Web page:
EML Payments (ASX: EML) is kicking on with confidence in Europe where an amenable approach to regulators has given the Brisbane-based reloadable payments card provider some leg room, announcing a new partnership with employee benefits solutions provider Up Spain.
The deal will give EML a foothold in the employee benefits market in Europe, covering meal vouchers and other employee benefits solutions, and potentially access to a global network if things go well in the Iberian country.
Though the initial multi-year deal will grant EML access to more than one million users across 4,700 corporate clients in Spain, as a subsidiary of Up Group the new partner is part of a group that operates in 28 countries.
With a global total addressable value worth more than $88 billion, EML managing director and CEO Tom Cregan was understandably upbeat about the company’s entrance into the employee benefits market (EBM).
“This contract with Up Spain is a milestone agreement for us given the size of the EBM and the continued transition of meal voucher programs transitioning from physical vouchers to digital payment solutions,” Cregan said.
“Up Spain is a proven market leader and we look forward to launching this program with them and continuing to build out our presence in the EBM industry, following on from the success we have had with Salary Packaging solutions in Australia and opportunities that we are targeting in the evolving Earned Wage Access industry.”
EML says the program will go live in the first quarter of the 2023 financial year, but is unlikely to make a “material contribution” to the group’s revenue or EBITDA in FY23.
“However, the win validates EML's strategy of focusing on this segment and it provides an opportunity for material future growth,” EML said.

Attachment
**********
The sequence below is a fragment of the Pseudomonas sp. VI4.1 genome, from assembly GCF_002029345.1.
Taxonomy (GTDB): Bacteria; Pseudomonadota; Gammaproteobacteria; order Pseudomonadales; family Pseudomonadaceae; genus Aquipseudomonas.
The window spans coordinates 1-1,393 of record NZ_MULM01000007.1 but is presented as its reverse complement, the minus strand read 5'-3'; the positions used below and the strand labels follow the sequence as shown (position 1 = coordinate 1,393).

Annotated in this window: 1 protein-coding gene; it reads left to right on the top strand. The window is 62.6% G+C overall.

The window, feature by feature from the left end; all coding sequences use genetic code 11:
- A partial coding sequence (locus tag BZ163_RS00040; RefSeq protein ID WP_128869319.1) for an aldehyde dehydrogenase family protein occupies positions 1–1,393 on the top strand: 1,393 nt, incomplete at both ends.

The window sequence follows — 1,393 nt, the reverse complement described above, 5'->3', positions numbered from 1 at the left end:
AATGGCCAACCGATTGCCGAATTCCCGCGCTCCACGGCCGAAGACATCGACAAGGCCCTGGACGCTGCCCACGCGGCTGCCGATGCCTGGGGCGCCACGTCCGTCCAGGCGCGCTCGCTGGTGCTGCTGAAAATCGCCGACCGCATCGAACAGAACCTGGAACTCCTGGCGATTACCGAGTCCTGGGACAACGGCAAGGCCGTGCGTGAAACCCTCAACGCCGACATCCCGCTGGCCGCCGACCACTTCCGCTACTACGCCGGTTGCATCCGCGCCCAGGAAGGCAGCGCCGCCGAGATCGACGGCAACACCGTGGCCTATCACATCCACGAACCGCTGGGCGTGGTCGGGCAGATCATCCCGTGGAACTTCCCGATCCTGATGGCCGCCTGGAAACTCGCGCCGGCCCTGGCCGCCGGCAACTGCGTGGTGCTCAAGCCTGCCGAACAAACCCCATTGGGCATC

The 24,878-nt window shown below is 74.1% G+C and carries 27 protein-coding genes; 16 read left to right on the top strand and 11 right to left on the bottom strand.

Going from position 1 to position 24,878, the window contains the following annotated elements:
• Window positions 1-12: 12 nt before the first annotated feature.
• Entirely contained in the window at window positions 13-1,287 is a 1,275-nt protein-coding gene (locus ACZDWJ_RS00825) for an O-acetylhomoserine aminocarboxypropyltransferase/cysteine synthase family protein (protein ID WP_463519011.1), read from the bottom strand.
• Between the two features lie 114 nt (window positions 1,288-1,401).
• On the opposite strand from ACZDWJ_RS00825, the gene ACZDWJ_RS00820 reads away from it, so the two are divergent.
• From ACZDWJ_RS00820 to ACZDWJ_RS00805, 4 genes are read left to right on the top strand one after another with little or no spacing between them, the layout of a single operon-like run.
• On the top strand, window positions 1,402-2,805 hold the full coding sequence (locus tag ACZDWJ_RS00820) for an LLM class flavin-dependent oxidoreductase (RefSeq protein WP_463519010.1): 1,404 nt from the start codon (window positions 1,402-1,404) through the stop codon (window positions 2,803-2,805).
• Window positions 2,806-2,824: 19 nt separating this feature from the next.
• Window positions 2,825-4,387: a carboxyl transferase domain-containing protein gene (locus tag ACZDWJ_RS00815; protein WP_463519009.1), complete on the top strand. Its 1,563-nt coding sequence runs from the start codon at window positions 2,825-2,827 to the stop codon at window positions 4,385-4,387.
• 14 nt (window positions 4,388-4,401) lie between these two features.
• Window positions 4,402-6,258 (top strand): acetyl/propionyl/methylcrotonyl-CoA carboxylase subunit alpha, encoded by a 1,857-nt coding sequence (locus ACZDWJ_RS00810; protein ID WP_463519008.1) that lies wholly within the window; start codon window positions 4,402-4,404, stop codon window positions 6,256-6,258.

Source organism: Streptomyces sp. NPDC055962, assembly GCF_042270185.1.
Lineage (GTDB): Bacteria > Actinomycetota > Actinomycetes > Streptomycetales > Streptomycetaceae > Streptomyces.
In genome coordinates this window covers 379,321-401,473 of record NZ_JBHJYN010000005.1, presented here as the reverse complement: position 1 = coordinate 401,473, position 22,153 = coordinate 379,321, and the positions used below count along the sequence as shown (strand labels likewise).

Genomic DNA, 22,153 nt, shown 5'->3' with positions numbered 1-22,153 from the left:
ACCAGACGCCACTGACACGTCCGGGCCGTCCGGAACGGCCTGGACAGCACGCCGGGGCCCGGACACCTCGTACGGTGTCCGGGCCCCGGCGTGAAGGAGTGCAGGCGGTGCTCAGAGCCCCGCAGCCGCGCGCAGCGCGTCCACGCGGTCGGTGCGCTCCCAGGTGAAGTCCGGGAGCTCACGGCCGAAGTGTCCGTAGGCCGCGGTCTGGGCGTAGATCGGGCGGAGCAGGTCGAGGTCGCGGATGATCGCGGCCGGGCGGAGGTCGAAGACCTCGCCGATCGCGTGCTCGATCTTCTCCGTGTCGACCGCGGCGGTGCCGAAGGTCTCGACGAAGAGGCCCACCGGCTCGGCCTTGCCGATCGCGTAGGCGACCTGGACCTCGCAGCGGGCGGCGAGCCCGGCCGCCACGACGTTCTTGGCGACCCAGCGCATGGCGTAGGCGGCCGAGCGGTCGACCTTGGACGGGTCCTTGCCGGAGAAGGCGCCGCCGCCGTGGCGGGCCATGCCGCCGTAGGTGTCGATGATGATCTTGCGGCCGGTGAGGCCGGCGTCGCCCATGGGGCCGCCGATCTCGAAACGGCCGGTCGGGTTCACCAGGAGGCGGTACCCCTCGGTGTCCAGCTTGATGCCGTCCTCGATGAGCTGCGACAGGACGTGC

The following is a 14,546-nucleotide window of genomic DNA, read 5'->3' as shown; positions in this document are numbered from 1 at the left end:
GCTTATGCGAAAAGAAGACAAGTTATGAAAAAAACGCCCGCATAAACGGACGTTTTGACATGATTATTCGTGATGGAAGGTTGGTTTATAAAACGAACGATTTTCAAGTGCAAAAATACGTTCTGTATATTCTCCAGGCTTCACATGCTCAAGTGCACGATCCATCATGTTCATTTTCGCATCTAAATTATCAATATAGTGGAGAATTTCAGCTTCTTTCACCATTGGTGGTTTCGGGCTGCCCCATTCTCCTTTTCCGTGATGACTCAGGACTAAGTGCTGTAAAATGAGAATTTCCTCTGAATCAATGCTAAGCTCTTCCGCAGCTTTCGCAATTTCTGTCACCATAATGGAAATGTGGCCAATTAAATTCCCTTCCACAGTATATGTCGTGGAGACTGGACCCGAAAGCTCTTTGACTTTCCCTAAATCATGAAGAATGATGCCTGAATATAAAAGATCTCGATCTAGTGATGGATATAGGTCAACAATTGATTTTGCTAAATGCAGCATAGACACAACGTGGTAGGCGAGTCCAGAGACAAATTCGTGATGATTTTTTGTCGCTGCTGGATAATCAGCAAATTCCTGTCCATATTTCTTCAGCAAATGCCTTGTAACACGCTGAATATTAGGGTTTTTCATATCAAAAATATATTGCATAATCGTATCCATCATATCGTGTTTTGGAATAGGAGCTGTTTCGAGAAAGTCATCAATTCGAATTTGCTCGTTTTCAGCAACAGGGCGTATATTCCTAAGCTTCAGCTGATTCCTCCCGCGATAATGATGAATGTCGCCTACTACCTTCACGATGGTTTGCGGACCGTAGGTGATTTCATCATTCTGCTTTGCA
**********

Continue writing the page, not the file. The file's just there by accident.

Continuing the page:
The signing of the deal comes as EML remains under the microscope of the Central Bank of Ireland (CBI), which in May last year revealed it was investigating subsidiary PFS Card Services (Ireland) Limited (PCSIL) over anti-money laundering and counter-terrorism financing matters.
That announcement sent the parent’s share price tumbling as any determination from the regulator would not just affect the Irish business but a large chunk of operations across Europe. The downturn was then amplified by the news that Shine Lawyers launched a class action over the company’s alleged delay in announcing the investigation.
EML was granted some reprieve from the bank in November last year, with regulators giving PCSIL a green light to “sign new customers and launch new programs whilst staying within the material growth restrictions”.
"PCSIL is confident that it can meet these obligations,” EML said at the time.
Whilst the latest announcement pertaining to Up Spain does not indicate whether its European arm is involved in the partnership, the Bank of Ireland giving the leash on PCSIL some slack has undoubtedly bestowed some confidence on EML.
Shareholders are reflecting that today, with EML trading up 7.02 per cent to $2.52 per share.
Whilst an improvement, the company’s share price is still less than half that recorded before EML revealed the Bank of Ireland’s investigation.
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